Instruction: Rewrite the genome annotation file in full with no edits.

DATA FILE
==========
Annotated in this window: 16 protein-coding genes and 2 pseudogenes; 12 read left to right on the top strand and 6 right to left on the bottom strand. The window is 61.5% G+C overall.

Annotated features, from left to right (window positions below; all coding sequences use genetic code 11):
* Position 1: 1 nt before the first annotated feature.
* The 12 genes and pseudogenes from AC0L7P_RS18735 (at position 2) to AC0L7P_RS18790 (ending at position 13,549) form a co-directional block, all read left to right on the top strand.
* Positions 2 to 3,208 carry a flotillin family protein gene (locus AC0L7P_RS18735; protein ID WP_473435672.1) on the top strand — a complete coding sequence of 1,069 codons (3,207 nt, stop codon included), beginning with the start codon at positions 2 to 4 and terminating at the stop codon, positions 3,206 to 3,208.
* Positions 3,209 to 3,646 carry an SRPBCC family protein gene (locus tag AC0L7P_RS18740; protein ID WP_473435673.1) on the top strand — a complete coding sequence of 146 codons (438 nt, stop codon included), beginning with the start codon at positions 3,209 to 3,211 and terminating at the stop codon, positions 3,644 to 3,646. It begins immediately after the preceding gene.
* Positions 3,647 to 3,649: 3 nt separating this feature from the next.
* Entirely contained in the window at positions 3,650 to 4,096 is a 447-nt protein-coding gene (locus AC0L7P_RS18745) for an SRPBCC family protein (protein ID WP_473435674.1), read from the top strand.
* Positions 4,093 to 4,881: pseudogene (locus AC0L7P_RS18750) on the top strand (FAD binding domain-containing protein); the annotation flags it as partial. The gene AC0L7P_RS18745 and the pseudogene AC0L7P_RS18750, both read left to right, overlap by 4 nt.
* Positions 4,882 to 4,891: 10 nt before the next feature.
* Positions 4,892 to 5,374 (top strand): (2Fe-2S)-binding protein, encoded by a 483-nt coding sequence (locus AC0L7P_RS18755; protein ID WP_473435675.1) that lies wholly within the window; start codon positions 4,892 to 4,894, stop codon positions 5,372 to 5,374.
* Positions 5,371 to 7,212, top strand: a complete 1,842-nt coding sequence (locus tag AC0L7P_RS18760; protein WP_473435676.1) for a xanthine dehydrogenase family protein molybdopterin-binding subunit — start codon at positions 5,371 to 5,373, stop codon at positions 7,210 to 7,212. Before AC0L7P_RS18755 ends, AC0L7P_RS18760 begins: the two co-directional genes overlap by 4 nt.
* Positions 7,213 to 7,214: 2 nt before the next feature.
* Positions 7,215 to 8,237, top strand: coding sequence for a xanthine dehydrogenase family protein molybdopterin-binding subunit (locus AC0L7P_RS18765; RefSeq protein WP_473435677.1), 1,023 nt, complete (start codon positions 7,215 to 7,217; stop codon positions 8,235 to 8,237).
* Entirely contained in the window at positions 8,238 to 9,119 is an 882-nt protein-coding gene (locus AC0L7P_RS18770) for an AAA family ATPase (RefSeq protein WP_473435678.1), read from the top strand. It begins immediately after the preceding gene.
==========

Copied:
Annotated in this window: 16 protein-coding genes and 2 pseudogenes; 12 read left to right on the top strand and 6 right to left on the bottom strand. The window is 61.5% G+C overall.

Annotated features, from left to right (window positions below; all coding sequences use genetic code 11):
* Position 1: 1 nt before the first annotated feature.
* The 12 genes and pseudogenes from AC0L7P_RS18735 (at position 2) to AC0L7P_RS18790 (ending at position 13,549) form a co-directional block, all read left to right on the top strand.
* Positions 2 to 3,208 carry a flotillin family protein gene (locus AC0L7P_RS18735; protein ID WP_473435672.1) on the top strand — a complete coding sequence of 1,069 codons (3,207 nt, stop codon included), beginning with the start codon at positions 2 to 4 and terminating at the stop codon, positions 3,206 to 3,208.
* Positions 3,209 to 3,646 carry an SRPBCC family protein gene (locus tag AC0L7P_RS18740; protein ID WP_473435673.1) on the top strand — a complete coding sequence of 146 codons (438 nt, stop codon included), beginning with the start codon at positions 3,209 to 3,211 and terminating at the stop codon, positions 3,644 to 3,646. It begins immediately after the preceding gene.
* Positions 3,647 to 3,649: 3 nt separating this feature from the next.
* Entirely contained in the window at positions 3,650 to 4,096 is a 447-nt protein-coding gene (locus AC0L7P_RS18745) for an SRPBCC family protein (protein ID WP_473435674.1), read from the top strand.
* Positions 4,093 to 4,881: pseudogene (locus AC0L7P_RS18750) on the top strand (FAD binding domain-containing protein); the annotation flags it as partial. The gene AC0L7P_RS18745 and the pseudogene AC0L7P_RS18750, both read left to right, overlap by 4 nt.
* Positions 4,882 to 4,891: 10 nt before the next feature.
* Positions 4,892 to 5,374 (top strand): (2Fe-2S)-binding protein, encoded by a 483-nt coding sequence (locus AC0L7P_RS18755; protein ID WP_473435675.1) that lies wholly within the window; start codon positions 4,892 to 4,894, stop codon positions 5,372 to 5,374.
* Positions 5,371 to 7,212, top strand: a complete 1,842-nt coding sequence (locus tag AC0L7P_RS18760; protein WP_473435676.1) for a xanthine dehydrogenase family protein molybdopterin-binding subunit — start codon at positions 5,371 to 5,373, stop codon at positions 7,210 to 7,212. Before AC0L7P_RS18755 ends, AC0L7P_RS18760 begins: the two co-directional genes overlap by 4 nt.
* Positions 7,213 to 7,214: 2 nt before the next feature.
* Positions 7,215 to 8,237, top strand: coding sequence for a xanthine dehydrogenase family protein molybdopterin-binding subunit (locus AC0L7P_RS18765; RefSeq protein WP_473435677.1), 1,023 nt, complete (start codon positions 7,215 to 7,217; stop codon positions 8,235 to 8,237).
* Entirely contained in the window at positions 8,238 to 9,119 is an 882-nt protein-coding gene (locus AC0L7P_RS18770) for an AAA family ATPase (RefSeq protein WP_473435678.1), read from the top strand. It begins immediately after the preceding gene.